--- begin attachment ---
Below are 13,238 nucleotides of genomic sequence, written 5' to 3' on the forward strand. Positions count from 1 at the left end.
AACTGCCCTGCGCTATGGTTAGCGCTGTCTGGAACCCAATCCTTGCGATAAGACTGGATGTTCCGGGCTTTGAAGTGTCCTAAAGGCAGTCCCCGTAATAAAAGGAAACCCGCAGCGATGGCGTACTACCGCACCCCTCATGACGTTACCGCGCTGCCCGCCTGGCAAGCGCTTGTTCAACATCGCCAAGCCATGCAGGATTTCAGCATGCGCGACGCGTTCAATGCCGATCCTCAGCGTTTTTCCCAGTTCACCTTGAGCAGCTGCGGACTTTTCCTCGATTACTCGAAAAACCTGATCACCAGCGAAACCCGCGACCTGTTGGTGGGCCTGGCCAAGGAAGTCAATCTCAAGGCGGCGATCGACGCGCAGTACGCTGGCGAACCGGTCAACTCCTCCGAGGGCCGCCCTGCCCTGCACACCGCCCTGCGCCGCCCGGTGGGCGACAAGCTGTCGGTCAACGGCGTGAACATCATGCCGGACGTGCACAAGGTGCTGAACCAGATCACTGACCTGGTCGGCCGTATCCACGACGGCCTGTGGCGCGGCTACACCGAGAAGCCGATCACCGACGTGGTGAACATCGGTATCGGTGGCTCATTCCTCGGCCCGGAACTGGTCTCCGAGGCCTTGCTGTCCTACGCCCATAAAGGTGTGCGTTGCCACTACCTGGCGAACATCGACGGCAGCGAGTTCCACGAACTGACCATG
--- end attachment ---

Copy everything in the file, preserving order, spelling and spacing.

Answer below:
Below are 13,238 nucleotides of genomic sequence, written 5' to 3' on the forward strand. Positions count from 1 at the left end.
AACTGCCCTGCGCTATGGTTAGCGCTGTCTGGAACCCAATCCTTGCGATAAGACTGGATGTTCCGGGCTTTGAAGTGTCCTAAAGGCAGTCCCCGTAATAAAAGGAAACCCGCAGCGATGGCGTACTACCGCACCCCTCATGACGTTACCGCGCTGCCCGCCTGGCAAGCGCTTGTTCAACATCGCCAAGCCATGCAGGATTTCAGCATGCGCGACGCGTTCAATGCCGATCCTCAGCGTTTTTCCCAGTTCACCTTGAGCAGCTGCGGACTTTTCCTCGATTACTCGAAAAACCTGATCACCAGCGAAACCCGCGACCTGTTGGTGGGCCTGGCCAAGGAAGTCAATCTCAAGGCGGCGATCGACGCGCAGTACGCTGGCGAACCGGTCAACTCCTCCGAGGGCCGCCCTGCCCTGCACACCGCCCTGCGCCGCCCGGTGGGCGACAAGCTGTCGGTCAACGGCGTGAACATCATGCCGGACGTGCACAAGGTGCTGAACCAGATCACTGACCTGGTCGGCCGTATCCACGACGGCCTGTGGCGCGGCTACACCGAGAAGCCGATCACCGACGTGGTGAACATCGGTATCGGTGGCTCATTCCTCGGCCCGGAACTGGTCTCCGAGGCCTTGCTGTCCTACGCCCATAAAGGTGTGCGTTGCCACTACCTGGCGAACATCGACGGCAGCGAGTTCCACGAACTGACCATG